The lamb that was sacrificed for the sins of the people became sin for them, but it was not covered in blotches representing sins. On the contrary, it had to be completely free of blemish in order to be able to bear the burden of the people’s sins [Exodus 12:5]. If the lamb were less than perfect, someone might say that it was being sacrificed because of its own defects, but that was not true. It was not the lamb that was the problem but those for whom the lamb was dying. Exactly the same principle applies in the case of Jesus. He was not put to death for anything he had done wrong, but for the sins of those for whom he died [1 Peter 3:18]. His sinlessness exempted him from death and therefore made him suitable to be a sacrifice for the sins of others [Hebrews 10:11–14].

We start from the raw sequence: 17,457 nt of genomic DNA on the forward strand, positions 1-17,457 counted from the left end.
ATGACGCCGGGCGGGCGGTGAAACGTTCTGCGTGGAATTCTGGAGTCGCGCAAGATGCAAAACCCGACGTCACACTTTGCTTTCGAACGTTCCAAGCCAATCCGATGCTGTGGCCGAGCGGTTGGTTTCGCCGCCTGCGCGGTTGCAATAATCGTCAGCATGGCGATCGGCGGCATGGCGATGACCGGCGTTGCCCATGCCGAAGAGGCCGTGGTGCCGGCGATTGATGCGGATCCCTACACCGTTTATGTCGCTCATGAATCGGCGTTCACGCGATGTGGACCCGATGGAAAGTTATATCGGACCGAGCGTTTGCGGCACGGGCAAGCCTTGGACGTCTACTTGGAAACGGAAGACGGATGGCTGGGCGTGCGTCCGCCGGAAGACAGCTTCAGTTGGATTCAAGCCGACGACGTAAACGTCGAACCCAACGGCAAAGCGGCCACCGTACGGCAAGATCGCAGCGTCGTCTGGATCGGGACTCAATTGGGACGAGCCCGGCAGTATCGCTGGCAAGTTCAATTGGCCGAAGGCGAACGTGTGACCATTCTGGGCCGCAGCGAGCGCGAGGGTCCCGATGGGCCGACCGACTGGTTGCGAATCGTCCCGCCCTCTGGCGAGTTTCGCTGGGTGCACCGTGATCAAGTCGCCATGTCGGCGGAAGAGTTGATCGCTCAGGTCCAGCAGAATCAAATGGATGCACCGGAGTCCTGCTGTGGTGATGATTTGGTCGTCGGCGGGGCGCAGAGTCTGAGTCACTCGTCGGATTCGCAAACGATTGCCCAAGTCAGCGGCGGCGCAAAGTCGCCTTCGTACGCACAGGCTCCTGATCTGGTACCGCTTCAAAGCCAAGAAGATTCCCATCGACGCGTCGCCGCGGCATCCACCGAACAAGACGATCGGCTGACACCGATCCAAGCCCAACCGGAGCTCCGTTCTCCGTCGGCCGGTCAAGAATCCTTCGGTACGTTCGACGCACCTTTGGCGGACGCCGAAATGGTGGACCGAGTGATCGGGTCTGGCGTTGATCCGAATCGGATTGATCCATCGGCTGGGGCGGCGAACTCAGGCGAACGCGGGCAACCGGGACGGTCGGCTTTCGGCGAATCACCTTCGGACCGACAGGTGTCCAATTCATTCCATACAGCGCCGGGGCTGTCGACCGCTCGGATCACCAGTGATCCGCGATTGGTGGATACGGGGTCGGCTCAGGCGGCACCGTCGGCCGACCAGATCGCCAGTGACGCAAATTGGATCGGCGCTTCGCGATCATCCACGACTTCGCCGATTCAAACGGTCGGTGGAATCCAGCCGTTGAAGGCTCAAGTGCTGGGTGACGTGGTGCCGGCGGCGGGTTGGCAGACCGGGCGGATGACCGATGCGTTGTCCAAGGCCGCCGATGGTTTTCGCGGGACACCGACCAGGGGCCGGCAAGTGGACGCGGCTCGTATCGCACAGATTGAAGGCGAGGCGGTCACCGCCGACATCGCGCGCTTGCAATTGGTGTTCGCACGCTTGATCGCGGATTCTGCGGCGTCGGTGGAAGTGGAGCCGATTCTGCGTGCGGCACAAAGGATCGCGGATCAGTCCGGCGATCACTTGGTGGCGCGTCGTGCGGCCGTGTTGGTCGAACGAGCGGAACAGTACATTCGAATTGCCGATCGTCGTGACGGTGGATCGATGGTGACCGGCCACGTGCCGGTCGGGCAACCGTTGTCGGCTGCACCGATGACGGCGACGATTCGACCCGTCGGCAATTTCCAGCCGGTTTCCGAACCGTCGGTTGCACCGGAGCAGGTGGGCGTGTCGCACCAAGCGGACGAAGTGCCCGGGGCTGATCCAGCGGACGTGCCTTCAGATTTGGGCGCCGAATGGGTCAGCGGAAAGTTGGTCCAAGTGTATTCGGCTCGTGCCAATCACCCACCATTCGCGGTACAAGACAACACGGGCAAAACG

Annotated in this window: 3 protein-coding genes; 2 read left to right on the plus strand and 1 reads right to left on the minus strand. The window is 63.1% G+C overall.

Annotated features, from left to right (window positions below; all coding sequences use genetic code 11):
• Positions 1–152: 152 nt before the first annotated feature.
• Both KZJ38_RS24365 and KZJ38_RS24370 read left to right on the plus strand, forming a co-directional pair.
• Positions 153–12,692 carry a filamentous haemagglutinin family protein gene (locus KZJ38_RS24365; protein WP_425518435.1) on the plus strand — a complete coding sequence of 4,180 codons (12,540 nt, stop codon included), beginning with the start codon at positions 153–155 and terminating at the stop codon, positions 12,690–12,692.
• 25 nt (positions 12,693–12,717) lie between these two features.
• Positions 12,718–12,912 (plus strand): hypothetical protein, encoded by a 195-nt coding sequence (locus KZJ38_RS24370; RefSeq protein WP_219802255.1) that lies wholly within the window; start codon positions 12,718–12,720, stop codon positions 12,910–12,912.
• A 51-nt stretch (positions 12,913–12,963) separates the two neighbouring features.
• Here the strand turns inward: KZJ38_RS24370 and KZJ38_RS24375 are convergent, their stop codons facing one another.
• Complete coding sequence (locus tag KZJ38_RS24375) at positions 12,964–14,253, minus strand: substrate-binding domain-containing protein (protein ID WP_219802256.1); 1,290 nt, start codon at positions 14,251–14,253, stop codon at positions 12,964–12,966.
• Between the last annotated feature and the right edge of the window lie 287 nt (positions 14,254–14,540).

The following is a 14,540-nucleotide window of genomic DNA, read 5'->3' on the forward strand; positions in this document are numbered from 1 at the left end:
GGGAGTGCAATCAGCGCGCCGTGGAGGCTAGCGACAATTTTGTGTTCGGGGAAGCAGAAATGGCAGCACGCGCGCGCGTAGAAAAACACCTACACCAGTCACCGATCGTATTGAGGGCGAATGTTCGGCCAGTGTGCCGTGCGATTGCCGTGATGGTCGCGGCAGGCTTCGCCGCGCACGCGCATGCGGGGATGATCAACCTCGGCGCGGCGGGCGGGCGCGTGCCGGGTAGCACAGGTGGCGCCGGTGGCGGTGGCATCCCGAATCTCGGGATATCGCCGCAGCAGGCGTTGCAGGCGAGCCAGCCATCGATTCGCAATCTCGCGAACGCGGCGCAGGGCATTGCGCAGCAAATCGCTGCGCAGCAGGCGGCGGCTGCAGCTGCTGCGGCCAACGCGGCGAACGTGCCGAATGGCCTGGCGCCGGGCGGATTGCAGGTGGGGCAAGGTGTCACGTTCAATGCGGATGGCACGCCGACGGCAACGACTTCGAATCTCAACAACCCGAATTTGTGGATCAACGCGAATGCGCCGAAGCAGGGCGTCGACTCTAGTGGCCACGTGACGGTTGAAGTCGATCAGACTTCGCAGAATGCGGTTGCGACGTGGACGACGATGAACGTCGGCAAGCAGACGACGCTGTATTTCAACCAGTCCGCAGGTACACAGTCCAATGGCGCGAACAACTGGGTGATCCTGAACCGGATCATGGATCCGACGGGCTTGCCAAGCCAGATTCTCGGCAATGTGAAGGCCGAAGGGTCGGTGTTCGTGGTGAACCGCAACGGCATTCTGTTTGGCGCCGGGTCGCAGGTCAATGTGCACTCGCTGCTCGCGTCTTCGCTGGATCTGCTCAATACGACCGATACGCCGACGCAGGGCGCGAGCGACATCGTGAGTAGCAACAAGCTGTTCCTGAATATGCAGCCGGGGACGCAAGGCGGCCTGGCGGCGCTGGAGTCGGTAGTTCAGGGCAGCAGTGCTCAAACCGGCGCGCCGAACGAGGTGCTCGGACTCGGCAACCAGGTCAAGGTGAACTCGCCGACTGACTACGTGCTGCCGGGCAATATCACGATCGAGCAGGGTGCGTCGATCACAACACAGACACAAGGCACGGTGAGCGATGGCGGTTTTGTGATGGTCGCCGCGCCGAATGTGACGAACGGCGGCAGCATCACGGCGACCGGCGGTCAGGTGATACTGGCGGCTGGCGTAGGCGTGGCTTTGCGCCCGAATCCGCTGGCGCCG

Gerald Bray, God Is Love: A Biblical and Systematic Theology (Wheaton: Crossway, March, 31, 2012), 586.
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